King David: The All-Too-Human Hero

In a recent book, David Wolpe argues that David’s was the first fully explored and fleshed-out personality in human literature. Rather than follow the scholarly practice of trying to unravel and compare the different threads of the biblical narrative, Wolpe explores the psychology and meaning of this complex and compelling character. Indeed, writes Robin Russin, much of the power of the David narrative comes from its hero’s failings:

[O]ne of the arguments for the historical reality of David’s story is that he is portrayed as such a flawed, if charismatic, person. David soothes Saul’s troubled soul with his music at the same time that he has been chosen by Samuel to usurp Saul’s throne—because, essentially, David will be ruthless enough to utterly exterminate his opponents, where Saul was not. Indeed, as Wolpe notes (though disputes), many see “the stench of conspiracy” in David’s convenient absence from the battlefield where Saul and his son Jonathan are killed. The same David who earns—or simply inspires—the love and loyalty of his men steals the wife of one of his most faithful warriors and then, in order to cover his own guilt, sends the man off to die in the forefront of battle. The same David who is anointed to be the next king of all Israel later joins forces with Israel’s bitterest enemy when the need suits him. As Wolpe writes, “An unmixed motive does not seem to exist in David’s world, or in his heart.” The lesson seems to be that none of us is perfect—as God reminds David through the vehicle of the prophet Nathan, who “punctures in parable . . . not only David’s dormant conscience but his self-deceptions and rationalizations.” Even this most blessed of heroes, the chosen of God, is human, and afflicted—perhaps even more so—by the same moral faults and failures as the rest of us.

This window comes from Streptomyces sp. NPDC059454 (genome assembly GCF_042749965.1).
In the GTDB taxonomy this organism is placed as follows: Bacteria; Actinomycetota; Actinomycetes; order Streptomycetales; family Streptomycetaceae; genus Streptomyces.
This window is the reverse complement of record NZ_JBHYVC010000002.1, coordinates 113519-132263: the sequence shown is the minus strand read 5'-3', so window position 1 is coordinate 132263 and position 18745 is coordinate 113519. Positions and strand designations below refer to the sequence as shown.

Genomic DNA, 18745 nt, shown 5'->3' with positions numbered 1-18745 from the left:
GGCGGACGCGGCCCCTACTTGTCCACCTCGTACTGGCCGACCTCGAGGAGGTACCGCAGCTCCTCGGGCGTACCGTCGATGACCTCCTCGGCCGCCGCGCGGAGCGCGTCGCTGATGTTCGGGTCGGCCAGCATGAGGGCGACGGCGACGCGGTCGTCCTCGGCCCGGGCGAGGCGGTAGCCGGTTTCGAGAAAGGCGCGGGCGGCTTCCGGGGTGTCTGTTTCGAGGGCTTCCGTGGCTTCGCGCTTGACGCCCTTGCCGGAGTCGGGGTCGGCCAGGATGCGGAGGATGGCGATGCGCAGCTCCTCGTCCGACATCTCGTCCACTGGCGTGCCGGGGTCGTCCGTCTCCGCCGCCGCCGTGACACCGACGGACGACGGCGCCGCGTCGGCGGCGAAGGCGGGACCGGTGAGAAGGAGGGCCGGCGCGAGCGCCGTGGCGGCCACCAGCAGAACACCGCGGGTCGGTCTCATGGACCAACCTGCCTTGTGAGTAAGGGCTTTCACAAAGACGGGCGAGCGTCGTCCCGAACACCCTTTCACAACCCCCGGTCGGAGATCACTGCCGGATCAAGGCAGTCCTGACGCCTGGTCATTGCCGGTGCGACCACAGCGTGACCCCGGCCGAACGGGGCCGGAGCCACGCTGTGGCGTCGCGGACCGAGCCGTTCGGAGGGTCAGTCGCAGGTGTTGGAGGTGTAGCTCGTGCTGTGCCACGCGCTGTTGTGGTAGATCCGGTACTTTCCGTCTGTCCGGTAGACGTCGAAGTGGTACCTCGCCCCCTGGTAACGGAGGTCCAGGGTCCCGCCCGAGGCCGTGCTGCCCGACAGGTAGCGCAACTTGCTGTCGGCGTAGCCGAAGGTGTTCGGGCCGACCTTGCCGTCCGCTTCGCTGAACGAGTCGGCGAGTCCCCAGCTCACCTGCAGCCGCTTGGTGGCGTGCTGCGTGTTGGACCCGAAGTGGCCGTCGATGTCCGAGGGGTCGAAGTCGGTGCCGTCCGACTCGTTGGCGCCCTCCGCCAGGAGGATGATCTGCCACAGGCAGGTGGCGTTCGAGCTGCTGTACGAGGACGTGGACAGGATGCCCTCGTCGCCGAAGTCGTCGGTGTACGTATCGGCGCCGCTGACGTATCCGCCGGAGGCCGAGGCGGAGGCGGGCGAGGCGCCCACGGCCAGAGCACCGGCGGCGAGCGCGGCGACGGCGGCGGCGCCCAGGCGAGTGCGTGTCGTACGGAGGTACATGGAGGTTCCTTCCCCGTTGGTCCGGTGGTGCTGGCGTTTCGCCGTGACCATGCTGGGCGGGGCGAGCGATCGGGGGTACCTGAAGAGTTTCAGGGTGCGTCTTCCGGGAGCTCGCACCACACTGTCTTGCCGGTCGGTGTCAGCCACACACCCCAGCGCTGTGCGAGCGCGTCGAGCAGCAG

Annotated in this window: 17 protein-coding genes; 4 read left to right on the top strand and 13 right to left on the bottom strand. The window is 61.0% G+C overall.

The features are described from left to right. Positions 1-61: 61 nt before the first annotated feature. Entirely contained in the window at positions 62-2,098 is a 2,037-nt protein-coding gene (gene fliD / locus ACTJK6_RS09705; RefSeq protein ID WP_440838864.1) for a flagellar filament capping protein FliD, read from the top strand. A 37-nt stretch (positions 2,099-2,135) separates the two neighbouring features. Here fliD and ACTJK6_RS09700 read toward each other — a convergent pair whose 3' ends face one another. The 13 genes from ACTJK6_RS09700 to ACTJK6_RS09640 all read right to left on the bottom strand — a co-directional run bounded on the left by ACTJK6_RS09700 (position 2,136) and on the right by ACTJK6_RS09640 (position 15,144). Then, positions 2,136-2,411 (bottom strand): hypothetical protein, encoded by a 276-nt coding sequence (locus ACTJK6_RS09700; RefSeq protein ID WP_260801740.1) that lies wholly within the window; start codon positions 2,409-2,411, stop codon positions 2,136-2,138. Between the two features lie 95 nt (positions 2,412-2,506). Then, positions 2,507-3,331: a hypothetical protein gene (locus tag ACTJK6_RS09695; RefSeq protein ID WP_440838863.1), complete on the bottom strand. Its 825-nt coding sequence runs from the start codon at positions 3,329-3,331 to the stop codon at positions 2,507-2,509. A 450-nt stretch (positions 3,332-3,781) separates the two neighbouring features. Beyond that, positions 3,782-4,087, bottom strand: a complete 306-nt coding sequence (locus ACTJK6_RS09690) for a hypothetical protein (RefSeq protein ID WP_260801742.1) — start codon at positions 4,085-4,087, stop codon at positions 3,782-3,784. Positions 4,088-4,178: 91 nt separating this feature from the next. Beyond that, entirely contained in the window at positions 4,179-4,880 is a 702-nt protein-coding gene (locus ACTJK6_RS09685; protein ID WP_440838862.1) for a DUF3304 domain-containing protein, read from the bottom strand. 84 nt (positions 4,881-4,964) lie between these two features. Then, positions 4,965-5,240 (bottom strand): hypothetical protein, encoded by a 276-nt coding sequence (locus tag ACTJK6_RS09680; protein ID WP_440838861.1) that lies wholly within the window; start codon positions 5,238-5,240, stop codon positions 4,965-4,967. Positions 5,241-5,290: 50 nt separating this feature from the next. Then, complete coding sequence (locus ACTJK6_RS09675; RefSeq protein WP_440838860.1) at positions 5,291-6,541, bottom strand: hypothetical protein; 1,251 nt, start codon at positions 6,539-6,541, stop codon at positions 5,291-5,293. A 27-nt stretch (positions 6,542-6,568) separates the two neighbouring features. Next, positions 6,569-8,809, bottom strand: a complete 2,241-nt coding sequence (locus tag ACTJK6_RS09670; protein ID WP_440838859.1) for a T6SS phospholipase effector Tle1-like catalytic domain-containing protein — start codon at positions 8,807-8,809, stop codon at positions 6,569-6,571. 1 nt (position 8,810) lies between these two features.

Read more at LA Review of Books

More about: Bible, King David, Samuel

Iran’s Program of Subversion and Propaganda in the Caucasus

In the past week, Iranian proxies and clients have attacked Israel from the West Bank, Gaza, Lebanon, and Yemen. Iran also has substantial military assets in Iraq and Syria—countries over which it exercises a great deal of control—which could launch significant attacks on Israel as well. Tehran, in addition, has stretched its influence northward into both Azerbaijan and Armenia. While Israel has diplomatic relations with both of these rival nations, its relationship with Baku is closer and involves significant military and security collaboration, some of which is directed against Iran. Alexander Grinberg writes:

Iran exploits ethnic and religious factors in both Armenia and Azerbaijan to further its interests. . . . In Armenia, Iran attempts to tarnish the legitimacy of the elected government and exploit the church’s nationalist position and tensions between it and the Armenian government; in Azerbaijan, the Iranian regime employs outright terrorist methods similar to its support for terrorist proxies in the Middle East [in order to] undermine the regime.

Huseyniyyun (Islamic Resistance Movement of Azerbaijan) is a terrorist militia made up of ethnic Azeris and designed to fight against Azerbaijan. It was established by the Islamic Revolutionary Guard Corps . . . in the image of other pro-Iranian militias. . . . Currently, Huseyniyyun is not actively engaged in terrorist activities as Iran prefers more subtle methods of subversion. The organization serves as a mouthpiece of the Iranian regime on various Telegram channels in the Azeri language. The main impact of Huseyniyyun is that it helps spread Iranian propaganda in Azerbaijan.

The Iranian regime fears the end of hostilities between Armenia and Azerbaijan because this would limit its options for disruption. Iranian outlets are replete with anti-Semitic paranoia against Azerbaijan, accusing the country of awarding its territory to Zionists and NATO. . . . Likewise, it is noteworthy that Armenian nationalists reiterate hideous anti-Semitic tropes that are identical to those spouted by the Iranians and Palestinians. Moreover, leading Iranian analysts have no qualms about openly praising [sympathetic] Armenian clergy together with terrorist Iran-funded Azeri movements for working toward Iranian goals.

Read more at Jerusalem Institute for Strategy and Security

More about: Azerbaijan, Iran, Israeli Security